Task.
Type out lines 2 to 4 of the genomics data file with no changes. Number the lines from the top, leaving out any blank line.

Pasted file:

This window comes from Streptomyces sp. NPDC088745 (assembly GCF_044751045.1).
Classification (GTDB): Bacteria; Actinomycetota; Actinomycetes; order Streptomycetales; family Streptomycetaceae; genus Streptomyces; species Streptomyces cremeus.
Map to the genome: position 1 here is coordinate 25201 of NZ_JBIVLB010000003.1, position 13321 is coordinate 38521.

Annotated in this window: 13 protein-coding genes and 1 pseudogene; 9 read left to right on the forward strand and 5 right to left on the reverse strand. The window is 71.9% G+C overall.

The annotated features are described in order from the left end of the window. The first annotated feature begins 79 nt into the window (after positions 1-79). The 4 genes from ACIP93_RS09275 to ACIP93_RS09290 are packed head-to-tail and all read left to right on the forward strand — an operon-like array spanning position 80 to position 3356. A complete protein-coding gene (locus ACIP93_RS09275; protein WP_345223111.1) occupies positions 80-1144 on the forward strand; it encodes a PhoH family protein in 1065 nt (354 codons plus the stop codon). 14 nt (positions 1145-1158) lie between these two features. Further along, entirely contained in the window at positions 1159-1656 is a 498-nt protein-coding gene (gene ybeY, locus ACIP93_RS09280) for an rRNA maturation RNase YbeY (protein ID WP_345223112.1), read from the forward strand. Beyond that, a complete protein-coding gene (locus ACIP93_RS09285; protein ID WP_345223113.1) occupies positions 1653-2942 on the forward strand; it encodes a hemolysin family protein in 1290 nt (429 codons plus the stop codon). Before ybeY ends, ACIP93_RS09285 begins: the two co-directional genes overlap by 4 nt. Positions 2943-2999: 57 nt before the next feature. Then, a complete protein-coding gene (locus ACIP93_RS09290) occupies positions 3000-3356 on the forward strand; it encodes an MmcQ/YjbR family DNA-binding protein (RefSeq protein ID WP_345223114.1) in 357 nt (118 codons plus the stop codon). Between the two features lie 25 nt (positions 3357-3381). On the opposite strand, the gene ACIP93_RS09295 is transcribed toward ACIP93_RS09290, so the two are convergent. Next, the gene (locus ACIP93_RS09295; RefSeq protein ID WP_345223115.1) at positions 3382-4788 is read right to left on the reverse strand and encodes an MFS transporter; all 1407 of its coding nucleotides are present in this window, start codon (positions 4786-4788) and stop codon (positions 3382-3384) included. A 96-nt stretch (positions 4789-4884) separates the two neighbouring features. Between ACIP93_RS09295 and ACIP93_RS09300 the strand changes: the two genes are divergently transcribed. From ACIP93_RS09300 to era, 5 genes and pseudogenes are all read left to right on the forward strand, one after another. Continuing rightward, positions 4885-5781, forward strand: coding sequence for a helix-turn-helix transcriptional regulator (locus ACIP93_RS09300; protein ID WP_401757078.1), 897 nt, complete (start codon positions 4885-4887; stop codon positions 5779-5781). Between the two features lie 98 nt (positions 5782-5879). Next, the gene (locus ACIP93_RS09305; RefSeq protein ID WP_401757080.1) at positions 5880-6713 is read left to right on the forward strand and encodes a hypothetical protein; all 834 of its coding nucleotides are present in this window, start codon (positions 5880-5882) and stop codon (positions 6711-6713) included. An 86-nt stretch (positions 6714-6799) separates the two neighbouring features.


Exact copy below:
Classification (GTDB): Bacteria; Actinomycetota; Actinomycetes; order Streptomycetales; family Streptomycetaceae; genus Streptomyces; species Streptomyces cremeus.
Map to the genome: position 1 here is coordinate 25201 of NZ_JBIVLB010000003.1, position 13321 is coordinate 38521.

Annotated in this window: 13 protein-coding genes and 1 pseudogene; 9 read left to right on the forward strand and 5 right to left on the reverse strand. The window is 71.9% G+C overall.